9. Sure, I happened to have a Brother label maker that I bought a couple of years ago for a network install; I picked up some transparent label tape and just printed out the labels. The P-Touch has a fairly large selection of symbols, including tape transport controls (the <<, >>, and >| symbols) and the speaker icon. The Volume up and Volume down are just a speaker icon followed by an arrow - so two separate symbols for each. The print you see there is a 12 point font; while I think that was about the right size for the icons, it's too large for the text. I may peel those off and replace them with the next size down - I think it's 9pt on this machine. Links: Brother P-Touch Black on clear label tape As a side note: the Brother works well, but it can be a little limited if you're doing sophisticated stuff, like keyboard glyphs. There are some USB label printers that should let you print graphics. Those are worth looking at if you really want to do a keyboard up right. I'd also suggest some sort of jig to allow you to more precisely place the labels. Mine are all over the place (as you can tell), and I definitely want to re-do them to make them more consistent.
  10. Here is what my labels look like. Ignore the off center application... my hands aren’t very steady right now.
  11. Thanks for the tip. I just grabbed all the .bin files in the build directory. I figure they were only a few KB, so it didn't hurt either way.
  12. Yeah, while the symbol tables aren't used by the emulator, they are useful. My menu program works by printing the LOAD command to the screen and stuffing CR into the keyboard buffer. So I looked that up in the symbol table... So it's super useful to know where KERNAL and BASIC variables are located. I was actually going to include them, but forgot and didn't want to spin my Linux VM back up.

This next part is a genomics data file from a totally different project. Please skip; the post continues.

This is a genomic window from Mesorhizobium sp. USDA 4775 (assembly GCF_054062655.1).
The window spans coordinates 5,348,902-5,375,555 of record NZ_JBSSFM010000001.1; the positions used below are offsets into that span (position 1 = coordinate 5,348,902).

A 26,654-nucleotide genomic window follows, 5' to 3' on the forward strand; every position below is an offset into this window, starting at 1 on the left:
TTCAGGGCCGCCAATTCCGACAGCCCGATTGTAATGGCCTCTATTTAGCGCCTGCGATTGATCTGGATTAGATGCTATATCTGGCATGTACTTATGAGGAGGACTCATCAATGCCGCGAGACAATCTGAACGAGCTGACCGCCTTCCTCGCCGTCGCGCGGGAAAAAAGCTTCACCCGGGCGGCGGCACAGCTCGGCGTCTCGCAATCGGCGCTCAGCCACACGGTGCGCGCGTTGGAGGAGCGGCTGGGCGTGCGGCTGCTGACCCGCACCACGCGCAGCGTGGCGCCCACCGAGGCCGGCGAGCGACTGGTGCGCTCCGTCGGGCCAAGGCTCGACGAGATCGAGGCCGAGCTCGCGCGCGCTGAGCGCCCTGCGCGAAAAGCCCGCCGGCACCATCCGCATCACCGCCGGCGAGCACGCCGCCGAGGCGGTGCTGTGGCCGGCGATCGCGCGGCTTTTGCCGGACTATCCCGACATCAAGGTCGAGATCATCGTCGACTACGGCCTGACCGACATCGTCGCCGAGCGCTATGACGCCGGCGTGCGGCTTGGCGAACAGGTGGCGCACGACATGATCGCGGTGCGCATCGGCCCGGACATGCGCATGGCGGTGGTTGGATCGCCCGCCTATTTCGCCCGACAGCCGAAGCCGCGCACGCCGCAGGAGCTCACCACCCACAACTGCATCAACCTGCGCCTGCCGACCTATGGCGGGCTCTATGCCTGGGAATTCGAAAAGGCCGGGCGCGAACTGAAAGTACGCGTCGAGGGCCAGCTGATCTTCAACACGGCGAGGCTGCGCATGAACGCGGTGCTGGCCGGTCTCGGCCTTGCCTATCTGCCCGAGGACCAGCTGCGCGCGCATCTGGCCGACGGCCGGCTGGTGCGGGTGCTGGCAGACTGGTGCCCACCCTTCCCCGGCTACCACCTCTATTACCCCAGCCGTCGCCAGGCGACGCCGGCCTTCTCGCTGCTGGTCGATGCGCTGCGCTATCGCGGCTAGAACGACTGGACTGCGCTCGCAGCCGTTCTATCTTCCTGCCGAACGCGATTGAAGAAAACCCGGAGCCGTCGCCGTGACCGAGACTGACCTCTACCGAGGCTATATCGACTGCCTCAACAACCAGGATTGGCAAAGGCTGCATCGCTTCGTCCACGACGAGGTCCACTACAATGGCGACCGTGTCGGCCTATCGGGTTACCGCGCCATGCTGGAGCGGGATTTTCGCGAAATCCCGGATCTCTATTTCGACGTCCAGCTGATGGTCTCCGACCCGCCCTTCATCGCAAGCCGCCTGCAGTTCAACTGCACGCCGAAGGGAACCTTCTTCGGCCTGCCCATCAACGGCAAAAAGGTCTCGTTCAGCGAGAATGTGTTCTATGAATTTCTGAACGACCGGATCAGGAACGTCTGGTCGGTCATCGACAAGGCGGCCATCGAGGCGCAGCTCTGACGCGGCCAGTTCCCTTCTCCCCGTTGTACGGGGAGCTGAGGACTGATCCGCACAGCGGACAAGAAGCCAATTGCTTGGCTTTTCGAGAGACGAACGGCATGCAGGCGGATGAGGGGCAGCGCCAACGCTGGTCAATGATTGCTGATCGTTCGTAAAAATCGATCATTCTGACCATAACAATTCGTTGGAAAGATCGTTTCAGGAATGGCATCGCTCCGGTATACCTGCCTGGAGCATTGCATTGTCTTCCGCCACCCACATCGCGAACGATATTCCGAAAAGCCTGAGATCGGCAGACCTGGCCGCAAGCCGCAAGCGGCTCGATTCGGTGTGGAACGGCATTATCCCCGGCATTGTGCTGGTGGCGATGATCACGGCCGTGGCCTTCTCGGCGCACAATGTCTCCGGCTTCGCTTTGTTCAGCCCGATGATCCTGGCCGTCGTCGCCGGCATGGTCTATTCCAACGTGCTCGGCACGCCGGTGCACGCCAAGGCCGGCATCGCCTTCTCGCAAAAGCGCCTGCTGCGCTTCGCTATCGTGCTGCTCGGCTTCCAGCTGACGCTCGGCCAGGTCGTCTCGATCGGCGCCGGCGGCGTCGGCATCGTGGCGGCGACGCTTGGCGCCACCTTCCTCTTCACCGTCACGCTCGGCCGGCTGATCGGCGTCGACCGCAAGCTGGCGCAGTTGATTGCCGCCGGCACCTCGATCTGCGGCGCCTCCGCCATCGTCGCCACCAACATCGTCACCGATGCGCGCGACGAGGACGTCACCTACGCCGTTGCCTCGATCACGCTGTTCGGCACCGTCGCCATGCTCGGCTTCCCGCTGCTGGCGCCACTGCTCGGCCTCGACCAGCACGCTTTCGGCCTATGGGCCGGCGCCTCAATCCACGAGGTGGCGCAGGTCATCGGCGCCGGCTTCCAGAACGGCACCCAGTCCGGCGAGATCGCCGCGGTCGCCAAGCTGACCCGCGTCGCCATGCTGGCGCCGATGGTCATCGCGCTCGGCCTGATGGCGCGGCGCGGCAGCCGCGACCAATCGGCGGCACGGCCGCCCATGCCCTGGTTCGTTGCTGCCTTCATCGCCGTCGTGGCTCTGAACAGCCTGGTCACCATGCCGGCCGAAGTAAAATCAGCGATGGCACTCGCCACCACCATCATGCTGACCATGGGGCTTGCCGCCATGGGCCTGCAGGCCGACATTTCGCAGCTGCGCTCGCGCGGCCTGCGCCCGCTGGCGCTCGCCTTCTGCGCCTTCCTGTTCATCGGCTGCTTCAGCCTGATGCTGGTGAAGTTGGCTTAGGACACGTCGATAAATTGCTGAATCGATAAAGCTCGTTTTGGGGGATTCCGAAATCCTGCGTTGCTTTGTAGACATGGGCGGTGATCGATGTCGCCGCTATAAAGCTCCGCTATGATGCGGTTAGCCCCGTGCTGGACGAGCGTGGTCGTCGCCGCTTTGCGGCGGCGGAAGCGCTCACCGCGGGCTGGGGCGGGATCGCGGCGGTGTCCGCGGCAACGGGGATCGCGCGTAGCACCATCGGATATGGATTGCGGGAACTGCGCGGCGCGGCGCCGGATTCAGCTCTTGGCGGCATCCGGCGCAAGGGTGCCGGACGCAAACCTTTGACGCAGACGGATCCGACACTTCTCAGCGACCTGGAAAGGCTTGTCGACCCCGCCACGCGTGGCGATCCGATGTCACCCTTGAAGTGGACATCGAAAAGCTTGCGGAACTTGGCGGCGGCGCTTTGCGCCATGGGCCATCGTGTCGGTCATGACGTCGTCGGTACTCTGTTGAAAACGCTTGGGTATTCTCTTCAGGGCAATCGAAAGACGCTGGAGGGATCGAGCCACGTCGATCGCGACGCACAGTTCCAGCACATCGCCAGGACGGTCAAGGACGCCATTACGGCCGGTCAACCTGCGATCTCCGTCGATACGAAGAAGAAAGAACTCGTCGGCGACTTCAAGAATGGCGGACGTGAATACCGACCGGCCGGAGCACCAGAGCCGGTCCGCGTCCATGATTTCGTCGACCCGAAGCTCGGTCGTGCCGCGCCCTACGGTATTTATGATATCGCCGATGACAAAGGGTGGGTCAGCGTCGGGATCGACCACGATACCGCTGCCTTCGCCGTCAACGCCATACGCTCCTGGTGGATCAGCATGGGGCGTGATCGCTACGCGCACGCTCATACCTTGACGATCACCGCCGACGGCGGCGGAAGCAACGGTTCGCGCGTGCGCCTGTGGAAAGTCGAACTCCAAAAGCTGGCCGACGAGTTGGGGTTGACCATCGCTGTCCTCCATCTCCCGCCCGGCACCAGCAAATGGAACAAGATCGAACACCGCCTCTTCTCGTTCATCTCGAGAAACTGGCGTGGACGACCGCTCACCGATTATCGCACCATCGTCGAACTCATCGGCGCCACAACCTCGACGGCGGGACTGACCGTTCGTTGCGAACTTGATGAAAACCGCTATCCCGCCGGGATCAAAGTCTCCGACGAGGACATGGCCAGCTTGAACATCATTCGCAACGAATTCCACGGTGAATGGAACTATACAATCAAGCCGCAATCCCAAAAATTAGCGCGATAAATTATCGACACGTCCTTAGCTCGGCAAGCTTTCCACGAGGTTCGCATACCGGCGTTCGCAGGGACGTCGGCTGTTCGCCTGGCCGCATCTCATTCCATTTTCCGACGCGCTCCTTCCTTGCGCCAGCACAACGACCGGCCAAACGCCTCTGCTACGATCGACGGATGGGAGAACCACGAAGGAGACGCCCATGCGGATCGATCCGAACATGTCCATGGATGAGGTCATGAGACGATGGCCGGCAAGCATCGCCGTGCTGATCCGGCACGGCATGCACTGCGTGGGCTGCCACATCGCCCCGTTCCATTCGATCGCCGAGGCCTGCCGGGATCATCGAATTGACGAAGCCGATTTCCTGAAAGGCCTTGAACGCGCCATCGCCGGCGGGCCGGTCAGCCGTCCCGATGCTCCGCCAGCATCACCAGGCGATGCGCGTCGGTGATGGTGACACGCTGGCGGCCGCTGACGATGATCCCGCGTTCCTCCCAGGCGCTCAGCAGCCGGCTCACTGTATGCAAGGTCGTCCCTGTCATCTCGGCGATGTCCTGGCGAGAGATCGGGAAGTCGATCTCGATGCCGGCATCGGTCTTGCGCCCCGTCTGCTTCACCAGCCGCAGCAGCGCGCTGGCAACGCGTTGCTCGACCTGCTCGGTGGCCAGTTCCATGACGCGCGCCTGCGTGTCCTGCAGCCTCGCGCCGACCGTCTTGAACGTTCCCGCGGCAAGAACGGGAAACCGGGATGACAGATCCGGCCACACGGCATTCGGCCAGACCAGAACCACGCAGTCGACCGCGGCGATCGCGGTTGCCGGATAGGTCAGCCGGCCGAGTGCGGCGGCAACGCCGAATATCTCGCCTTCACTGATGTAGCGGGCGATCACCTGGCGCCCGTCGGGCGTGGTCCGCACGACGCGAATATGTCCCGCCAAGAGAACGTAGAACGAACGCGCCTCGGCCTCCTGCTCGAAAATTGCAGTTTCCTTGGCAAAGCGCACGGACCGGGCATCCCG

13. Good news... the new KERNAL fixes the load bug. Programs loaded with ,8 now properly start at $0801, no matter what address is at the beginning of the file, and programs loaded with ,8,1 properly load to the original address in the beginning of the file. I have confirmed it with a program saved from the Commodore 128, which has a different start of BASIC address. This is in the new Proto 2 KERNAL that Michael announced on Friday, here: Someone also added BIN$ and HEX$ functions, to print binary and hexadecimal values: super convenient.
  14. Windows version is WORKING. I compiled the executable with the help of Steven's GitHub project file for Visual Studio 2019, and I built the ROMs on Linux. Here's a Zip with the executable and ROMs in it. This should tide Windows users over until the weekend. x16emu-2021-03-29.zip
  15. I will check. I probably didn't install CLANG since I do mostly c# development. ** yeah, I had to dig into the Optional Components to explicitly install it. I'm doing that now. I also managed to get the Linux version and the ROMs to compile, so I'm just working on a Windows executable.
×
×
  • Create New...

Important Information

Please review our Terms of Use